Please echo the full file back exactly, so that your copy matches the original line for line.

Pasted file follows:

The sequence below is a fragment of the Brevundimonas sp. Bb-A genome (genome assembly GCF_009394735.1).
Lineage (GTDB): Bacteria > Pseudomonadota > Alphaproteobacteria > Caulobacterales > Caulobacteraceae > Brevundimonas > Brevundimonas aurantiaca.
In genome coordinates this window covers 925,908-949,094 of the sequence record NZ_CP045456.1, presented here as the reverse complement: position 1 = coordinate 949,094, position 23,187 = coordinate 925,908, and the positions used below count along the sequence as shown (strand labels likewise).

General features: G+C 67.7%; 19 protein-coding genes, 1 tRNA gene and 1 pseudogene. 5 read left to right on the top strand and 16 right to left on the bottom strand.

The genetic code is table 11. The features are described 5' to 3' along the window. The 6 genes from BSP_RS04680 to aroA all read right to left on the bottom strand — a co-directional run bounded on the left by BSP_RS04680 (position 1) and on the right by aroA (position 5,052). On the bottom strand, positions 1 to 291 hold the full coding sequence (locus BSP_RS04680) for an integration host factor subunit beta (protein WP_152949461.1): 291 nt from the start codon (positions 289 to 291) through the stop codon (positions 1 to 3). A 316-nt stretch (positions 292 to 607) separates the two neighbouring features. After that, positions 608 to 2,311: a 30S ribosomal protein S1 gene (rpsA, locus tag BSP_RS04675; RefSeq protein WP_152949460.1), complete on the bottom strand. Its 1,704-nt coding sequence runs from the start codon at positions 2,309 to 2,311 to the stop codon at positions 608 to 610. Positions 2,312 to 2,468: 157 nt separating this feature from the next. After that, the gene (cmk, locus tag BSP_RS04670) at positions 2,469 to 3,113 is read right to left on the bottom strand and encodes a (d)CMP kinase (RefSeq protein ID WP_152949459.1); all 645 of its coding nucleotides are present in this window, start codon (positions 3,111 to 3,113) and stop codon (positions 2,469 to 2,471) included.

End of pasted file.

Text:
The sequence below is a fragment of the Brevundimonas sp. Bb-A genome (genome assembly GCF_009394735.1).
Lineage (GTDB): Bacteria > Pseudomonadota > Alphaproteobacteria > Caulobacterales > Caulobacteraceae > Brevundimonas > Brevundimonas aurantiaca.
In genome coordinates this window covers 925,908-949,094 of the sequence record NZ_CP045456.1, presented here as the reverse complement: position 1 = coordinate 949,094, position 23,187 = coordinate 925,908, and the positions used below count along the sequence as shown (strand labels likewise).

General features: G+C 67.7%; 19 protein-coding genes, 1 tRNA gene and 1 pseudogene. 5 read left to right on the top strand and 16 right to left on the bottom strand.

The genetic code is table 11. The features are described 5' to 3' along the window. The 6 genes from BSP_RS04680 to aroA all read right to left on the bottom strand — a co-directional run bounded on the left by BSP_RS04680 (position 1) and on the right by aroA (position 5,052). On the bottom strand, positions 1 to 291 hold the full coding sequence (locus BSP_RS04680) for an integration host factor subunit beta (protein WP_152949461.1): 291 nt from the start codon (positions 289 to 291) through the stop codon (positions 1 to 3). A 316-nt stretch (positions 292 to 607) separates the two neighbouring features. After that, positions 608 to 2,311: a 30S ribosomal protein S1 gene (rpsA, locus tag BSP_RS04675; RefSeq protein WP_152949460.1), complete on the bottom strand. Its 1,704-nt coding sequence runs from the start codon at positions 2,309 to 2,311 to the stop codon at positions 608 to 610. Positions 2,312 to 2,468: 157 nt separating this feature from the next. After that, the gene (cmk, locus tag BSP_RS04670) at positions 2,469 to 3,113 is read right to left on the bottom strand and encodes a (d)CMP kinase (RefSeq protein ID WP_152949459.1); all 645 of its coding nucleotides are present in this window, start codon (positions 3,111 to 3,113) and stop codon (positions 2,469 to 2,471) included.